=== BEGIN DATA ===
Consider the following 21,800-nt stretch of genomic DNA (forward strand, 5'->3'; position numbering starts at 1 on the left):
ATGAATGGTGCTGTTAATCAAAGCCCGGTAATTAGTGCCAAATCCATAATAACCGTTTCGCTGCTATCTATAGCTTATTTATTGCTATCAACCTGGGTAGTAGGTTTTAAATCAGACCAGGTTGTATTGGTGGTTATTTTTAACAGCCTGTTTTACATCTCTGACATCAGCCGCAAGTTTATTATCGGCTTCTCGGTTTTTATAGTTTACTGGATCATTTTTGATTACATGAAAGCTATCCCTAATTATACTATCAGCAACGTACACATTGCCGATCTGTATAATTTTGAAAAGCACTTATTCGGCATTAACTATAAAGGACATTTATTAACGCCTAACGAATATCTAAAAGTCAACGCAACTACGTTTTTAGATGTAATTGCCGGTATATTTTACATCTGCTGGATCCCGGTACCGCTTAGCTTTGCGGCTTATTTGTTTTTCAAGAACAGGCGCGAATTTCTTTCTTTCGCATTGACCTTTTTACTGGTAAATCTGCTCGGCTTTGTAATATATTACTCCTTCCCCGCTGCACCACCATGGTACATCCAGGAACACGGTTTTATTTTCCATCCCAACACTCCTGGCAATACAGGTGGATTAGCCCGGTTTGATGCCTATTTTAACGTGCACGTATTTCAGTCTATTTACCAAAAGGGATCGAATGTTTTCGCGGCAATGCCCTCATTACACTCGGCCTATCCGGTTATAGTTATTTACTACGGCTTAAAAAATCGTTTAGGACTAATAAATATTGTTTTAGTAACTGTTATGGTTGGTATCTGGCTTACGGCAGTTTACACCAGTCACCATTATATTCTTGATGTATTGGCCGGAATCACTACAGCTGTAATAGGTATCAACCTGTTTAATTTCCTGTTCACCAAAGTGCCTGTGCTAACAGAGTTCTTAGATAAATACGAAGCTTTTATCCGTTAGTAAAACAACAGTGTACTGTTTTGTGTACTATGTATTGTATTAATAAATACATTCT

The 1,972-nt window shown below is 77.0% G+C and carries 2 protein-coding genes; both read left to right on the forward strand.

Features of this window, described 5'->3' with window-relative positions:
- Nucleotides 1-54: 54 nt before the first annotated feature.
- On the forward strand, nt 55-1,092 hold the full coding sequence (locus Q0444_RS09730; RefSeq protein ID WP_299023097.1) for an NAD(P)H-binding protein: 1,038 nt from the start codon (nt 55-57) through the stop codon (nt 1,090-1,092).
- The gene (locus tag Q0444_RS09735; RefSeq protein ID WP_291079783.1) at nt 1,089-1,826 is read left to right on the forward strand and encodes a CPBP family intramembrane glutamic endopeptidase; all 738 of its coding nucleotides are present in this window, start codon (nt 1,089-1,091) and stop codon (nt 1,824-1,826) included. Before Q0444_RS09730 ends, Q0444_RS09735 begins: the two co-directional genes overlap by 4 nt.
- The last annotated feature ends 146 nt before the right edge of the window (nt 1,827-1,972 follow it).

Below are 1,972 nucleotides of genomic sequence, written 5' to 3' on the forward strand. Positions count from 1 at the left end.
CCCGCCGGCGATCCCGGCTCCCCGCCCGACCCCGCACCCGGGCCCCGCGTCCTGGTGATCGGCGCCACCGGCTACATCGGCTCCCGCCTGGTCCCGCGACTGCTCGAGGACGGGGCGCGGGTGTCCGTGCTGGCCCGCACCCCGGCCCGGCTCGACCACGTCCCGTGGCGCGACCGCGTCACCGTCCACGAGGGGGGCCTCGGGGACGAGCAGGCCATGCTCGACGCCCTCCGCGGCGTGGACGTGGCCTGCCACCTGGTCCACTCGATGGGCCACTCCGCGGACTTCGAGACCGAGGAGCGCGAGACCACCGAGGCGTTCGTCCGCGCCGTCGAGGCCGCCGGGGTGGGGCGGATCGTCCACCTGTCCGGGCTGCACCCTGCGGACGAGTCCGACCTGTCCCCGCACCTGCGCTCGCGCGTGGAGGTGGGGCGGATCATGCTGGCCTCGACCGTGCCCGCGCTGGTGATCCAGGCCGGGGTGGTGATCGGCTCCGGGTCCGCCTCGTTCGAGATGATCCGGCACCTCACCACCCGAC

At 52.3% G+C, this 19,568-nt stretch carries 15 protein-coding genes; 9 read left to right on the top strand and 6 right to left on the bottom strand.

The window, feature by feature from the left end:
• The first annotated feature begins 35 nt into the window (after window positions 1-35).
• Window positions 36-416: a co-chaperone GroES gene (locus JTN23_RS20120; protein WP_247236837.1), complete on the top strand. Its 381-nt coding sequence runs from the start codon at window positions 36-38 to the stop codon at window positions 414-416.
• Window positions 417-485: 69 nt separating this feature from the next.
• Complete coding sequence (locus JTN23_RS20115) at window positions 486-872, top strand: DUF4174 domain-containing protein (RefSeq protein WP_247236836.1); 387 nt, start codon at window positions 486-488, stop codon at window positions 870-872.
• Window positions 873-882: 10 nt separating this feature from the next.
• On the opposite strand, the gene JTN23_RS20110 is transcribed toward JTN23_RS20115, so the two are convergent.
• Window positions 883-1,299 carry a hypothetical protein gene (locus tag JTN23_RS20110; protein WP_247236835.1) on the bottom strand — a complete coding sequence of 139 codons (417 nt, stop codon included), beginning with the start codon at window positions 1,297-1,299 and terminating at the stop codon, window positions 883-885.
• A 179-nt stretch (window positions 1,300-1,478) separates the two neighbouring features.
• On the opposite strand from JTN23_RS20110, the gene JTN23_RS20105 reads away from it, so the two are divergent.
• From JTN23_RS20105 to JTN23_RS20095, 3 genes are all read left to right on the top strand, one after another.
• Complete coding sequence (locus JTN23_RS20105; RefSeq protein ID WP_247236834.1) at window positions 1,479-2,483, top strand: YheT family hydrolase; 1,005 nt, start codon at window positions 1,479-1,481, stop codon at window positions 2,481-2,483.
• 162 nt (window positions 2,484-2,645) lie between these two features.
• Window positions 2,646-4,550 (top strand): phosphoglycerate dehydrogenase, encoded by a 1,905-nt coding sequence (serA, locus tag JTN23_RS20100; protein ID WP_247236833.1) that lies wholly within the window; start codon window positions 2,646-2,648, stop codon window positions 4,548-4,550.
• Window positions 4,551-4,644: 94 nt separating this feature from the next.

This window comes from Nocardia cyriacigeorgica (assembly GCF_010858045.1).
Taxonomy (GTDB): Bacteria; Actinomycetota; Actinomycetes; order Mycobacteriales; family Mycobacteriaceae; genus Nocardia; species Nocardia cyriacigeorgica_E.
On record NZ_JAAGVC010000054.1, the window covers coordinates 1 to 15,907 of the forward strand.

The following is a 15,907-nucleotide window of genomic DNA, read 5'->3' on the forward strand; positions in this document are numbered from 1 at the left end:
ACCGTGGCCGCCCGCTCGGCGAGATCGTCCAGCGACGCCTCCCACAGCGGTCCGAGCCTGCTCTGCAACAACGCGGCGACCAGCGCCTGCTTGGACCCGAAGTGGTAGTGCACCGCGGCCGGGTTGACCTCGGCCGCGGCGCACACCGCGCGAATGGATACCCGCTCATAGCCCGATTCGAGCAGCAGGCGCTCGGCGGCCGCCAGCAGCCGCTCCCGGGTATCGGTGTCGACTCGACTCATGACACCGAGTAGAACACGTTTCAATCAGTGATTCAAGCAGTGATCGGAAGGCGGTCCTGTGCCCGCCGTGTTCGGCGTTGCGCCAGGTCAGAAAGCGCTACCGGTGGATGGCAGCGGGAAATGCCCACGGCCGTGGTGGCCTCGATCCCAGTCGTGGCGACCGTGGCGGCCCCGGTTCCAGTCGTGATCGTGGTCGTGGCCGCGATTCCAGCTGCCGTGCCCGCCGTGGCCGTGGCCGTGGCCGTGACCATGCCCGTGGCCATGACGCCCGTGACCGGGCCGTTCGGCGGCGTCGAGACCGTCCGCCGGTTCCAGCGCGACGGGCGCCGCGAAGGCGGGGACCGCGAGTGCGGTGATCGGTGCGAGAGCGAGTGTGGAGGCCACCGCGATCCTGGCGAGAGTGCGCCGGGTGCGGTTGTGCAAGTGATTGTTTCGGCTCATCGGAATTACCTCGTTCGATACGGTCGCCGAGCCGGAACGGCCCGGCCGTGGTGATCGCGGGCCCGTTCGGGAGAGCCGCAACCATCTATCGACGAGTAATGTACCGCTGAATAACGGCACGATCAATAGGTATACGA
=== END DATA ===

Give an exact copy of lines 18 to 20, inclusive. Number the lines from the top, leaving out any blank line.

• On the opposite strand, the gene JTN23_RS20110 is transcribed toward JTN23_RS20115, so the two are convergent.
• Window positions 883-1,299 carry a hypothetical protein gene (locus tag JTN23_RS20110; protein WP_247236835.1) on the bottom strand — a complete coding sequence of 139 codons (417 nt, stop codon included), beginning with the start codon at window positions 1,297-1,299 and terminating at the stop codon, window positions 883-885.
• A 179-nt stretch (window positions 1,300-1,478) separates the two neighbouring features.